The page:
Fourier stated that every function can be decomposed into sine and cosine functions. Was he referring to periodic functions only? To a certain class only? I ask, because it seems clear (at least to me) that most functions cannot be so decomposed. One simple example is the n-th degree polynomial. A small portion can be approximated, but the whole function finds no place in the function space spanned by the sines and cosines.


First of all, one has to notice that the work of Fourier predates all modern notions of function. The notion of function was first clarified by Dirichlet, in his attempt to justify Fourier's arguments. What Fourier probably meant was that

a) any reasonable periodic function, say with period $2\pi$ can be expanded into a series of the form $\sum a_k\cos kx+b_k\sin kx$. And

b) that many non-periodic functions on the real line can be represented by Fourier integrals $$\int \cos(sx)\phi(s)ds,\quad\int\sin(sx)\psi(s)ds.$$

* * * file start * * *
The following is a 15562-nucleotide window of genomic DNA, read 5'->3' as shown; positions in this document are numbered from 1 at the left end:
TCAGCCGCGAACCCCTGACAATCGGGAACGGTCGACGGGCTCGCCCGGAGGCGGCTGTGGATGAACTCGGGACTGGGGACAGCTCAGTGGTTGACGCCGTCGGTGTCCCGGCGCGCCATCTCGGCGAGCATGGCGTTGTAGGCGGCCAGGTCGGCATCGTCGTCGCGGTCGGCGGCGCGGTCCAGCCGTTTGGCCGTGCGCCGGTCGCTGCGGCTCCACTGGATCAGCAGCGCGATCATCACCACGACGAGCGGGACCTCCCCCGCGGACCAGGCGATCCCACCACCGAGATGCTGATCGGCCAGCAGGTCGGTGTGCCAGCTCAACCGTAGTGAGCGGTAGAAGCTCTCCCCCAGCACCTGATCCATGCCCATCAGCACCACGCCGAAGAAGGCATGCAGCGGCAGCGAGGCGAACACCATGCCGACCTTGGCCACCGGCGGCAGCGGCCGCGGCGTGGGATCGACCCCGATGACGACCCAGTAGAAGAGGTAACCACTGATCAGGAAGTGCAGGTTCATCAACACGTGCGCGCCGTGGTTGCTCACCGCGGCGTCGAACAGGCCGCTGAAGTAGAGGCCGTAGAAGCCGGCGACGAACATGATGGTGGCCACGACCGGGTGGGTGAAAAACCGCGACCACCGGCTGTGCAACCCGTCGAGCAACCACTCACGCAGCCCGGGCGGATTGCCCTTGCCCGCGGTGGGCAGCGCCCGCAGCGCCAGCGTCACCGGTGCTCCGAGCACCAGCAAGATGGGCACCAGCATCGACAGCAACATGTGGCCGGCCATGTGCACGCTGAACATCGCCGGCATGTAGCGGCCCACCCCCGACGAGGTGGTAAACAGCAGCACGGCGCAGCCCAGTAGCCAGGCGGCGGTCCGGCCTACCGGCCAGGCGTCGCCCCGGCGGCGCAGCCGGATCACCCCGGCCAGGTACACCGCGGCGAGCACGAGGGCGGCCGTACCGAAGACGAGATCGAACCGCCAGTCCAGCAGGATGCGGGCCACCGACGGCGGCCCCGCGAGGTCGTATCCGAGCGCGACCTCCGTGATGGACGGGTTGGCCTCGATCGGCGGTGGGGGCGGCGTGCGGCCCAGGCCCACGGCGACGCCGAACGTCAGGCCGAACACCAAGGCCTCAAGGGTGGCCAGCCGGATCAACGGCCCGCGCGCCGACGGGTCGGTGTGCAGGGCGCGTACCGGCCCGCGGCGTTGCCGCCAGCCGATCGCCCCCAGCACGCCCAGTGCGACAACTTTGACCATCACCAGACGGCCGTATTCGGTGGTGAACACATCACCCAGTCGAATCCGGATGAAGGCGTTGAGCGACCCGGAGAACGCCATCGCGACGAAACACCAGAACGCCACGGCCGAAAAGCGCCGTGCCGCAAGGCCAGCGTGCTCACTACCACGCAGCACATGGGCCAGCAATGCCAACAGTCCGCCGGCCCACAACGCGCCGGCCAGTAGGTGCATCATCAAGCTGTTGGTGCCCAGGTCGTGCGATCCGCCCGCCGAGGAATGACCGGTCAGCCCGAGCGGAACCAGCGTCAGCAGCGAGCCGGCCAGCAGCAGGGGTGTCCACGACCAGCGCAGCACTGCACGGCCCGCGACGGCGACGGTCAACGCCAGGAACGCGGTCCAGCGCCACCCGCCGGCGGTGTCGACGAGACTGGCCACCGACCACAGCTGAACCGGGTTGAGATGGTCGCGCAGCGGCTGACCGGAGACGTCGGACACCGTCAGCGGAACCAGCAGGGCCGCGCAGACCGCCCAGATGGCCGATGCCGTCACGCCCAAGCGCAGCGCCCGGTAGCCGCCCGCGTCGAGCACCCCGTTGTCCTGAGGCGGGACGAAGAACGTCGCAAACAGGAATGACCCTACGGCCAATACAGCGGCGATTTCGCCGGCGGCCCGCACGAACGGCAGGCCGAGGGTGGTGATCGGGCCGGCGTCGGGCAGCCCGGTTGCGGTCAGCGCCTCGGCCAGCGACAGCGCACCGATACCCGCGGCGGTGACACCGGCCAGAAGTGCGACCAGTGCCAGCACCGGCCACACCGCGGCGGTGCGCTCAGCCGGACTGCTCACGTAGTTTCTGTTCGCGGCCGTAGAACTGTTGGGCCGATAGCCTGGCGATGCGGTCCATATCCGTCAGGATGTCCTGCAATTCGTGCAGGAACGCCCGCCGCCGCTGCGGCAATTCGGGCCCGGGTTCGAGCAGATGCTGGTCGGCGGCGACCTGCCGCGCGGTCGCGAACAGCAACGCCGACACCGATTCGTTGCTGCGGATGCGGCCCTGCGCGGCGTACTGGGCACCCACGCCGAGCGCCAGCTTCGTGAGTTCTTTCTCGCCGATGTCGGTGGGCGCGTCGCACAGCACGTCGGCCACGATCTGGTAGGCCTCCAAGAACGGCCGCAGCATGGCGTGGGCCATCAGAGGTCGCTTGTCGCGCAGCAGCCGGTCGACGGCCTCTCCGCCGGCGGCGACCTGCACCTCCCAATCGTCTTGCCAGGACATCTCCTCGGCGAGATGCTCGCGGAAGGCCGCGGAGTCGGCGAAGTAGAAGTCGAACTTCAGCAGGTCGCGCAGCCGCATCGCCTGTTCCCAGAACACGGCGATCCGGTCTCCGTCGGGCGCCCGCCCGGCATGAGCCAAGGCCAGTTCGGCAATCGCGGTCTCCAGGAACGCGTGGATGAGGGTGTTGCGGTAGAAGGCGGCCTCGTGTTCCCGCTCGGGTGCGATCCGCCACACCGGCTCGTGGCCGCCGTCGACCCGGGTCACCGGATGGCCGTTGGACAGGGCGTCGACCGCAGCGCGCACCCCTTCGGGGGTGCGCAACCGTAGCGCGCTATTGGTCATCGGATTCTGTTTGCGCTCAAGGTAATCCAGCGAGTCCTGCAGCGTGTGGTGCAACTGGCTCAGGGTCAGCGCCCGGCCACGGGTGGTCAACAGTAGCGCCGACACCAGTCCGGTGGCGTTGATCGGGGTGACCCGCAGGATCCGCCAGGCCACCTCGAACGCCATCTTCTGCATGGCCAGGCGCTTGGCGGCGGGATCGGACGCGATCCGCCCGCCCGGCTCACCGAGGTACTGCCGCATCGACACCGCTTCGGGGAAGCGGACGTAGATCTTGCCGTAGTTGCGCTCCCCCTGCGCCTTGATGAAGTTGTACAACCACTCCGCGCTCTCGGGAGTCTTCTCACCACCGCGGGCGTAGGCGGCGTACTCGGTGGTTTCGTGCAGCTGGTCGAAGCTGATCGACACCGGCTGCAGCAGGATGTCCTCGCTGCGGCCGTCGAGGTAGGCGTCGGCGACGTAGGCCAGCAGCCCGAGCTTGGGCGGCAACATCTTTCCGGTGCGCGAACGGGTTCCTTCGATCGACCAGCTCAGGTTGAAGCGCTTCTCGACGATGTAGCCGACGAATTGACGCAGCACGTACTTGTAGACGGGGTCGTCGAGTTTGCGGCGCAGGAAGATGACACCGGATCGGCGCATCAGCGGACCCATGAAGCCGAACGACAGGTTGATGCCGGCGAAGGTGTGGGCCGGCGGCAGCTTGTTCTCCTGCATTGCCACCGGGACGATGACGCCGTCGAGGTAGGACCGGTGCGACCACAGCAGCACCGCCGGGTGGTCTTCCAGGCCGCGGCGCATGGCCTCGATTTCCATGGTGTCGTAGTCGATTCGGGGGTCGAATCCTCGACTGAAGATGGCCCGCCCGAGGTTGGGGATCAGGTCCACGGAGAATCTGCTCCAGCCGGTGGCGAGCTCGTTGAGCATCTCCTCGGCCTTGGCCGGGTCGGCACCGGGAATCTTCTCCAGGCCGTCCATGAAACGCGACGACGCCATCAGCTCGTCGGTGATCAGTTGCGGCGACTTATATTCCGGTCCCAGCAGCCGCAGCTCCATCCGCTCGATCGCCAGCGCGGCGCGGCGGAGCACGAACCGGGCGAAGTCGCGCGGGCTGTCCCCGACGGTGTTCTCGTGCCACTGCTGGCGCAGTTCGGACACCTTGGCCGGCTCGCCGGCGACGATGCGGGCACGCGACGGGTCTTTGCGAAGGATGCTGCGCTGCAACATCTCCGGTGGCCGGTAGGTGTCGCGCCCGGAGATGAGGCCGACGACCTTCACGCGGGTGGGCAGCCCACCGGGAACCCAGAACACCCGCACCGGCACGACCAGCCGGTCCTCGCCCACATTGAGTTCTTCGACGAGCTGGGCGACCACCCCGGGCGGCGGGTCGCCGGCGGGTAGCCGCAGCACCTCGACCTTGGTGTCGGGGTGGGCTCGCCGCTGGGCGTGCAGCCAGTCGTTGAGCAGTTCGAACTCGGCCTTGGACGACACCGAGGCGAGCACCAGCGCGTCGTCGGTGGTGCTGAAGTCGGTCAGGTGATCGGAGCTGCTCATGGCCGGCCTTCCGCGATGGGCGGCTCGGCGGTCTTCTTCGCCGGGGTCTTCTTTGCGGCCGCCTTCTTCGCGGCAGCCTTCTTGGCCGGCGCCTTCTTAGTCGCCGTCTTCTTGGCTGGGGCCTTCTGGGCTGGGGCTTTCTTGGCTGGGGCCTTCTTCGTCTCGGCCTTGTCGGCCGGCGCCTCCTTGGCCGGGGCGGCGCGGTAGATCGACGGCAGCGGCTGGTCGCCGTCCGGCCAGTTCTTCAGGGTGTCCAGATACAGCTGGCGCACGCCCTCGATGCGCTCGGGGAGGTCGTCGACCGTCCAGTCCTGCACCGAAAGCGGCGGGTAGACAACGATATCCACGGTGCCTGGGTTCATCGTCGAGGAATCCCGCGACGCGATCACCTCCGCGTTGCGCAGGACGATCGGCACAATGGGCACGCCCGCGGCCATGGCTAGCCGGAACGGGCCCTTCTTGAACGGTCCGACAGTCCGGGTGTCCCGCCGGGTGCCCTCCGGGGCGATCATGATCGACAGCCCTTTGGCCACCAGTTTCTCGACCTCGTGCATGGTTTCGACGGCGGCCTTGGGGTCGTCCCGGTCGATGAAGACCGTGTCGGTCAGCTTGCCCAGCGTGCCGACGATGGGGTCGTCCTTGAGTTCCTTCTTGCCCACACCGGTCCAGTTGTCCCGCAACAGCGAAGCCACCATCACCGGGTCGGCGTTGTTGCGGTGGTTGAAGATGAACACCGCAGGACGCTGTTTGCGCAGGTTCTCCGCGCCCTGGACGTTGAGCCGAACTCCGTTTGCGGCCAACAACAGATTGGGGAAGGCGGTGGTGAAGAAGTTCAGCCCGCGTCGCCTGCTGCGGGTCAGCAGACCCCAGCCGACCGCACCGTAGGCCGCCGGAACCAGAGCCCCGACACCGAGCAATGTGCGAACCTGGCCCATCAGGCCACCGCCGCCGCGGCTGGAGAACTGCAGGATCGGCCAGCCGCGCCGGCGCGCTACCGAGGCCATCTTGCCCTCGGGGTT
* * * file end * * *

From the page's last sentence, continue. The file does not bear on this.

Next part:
Fourier was solving specific problems of mathematical physics. Even his contempories understood that many of his arguments are not mathematically rigorous (and he had difficulty with publication of his book for this reason; it was very much criticized).

He did not specify the exact class of functions for which these statements are true, and it took mathematicians many decades to arrive at exact statements. The very notion of function evolved in this process, beginning with Dirichlet's definition, and proceeding to "$L^2$-functions" (which are not exactly functions in the Dirichlet sense), and then to distributions and hyperfunctions. All these notions were invented with the purpose of making precise sense of Fourier ideas.

To take your specific example of polynomials, only in the 1950s it became clear how to represent polynomials as Fourier integrals; this requires the theory of "tempered distributions".

  • $\begingroup$ "Tempered distributions" Almost poetry. :) $\endgroup$ Jul 20 at 8:02

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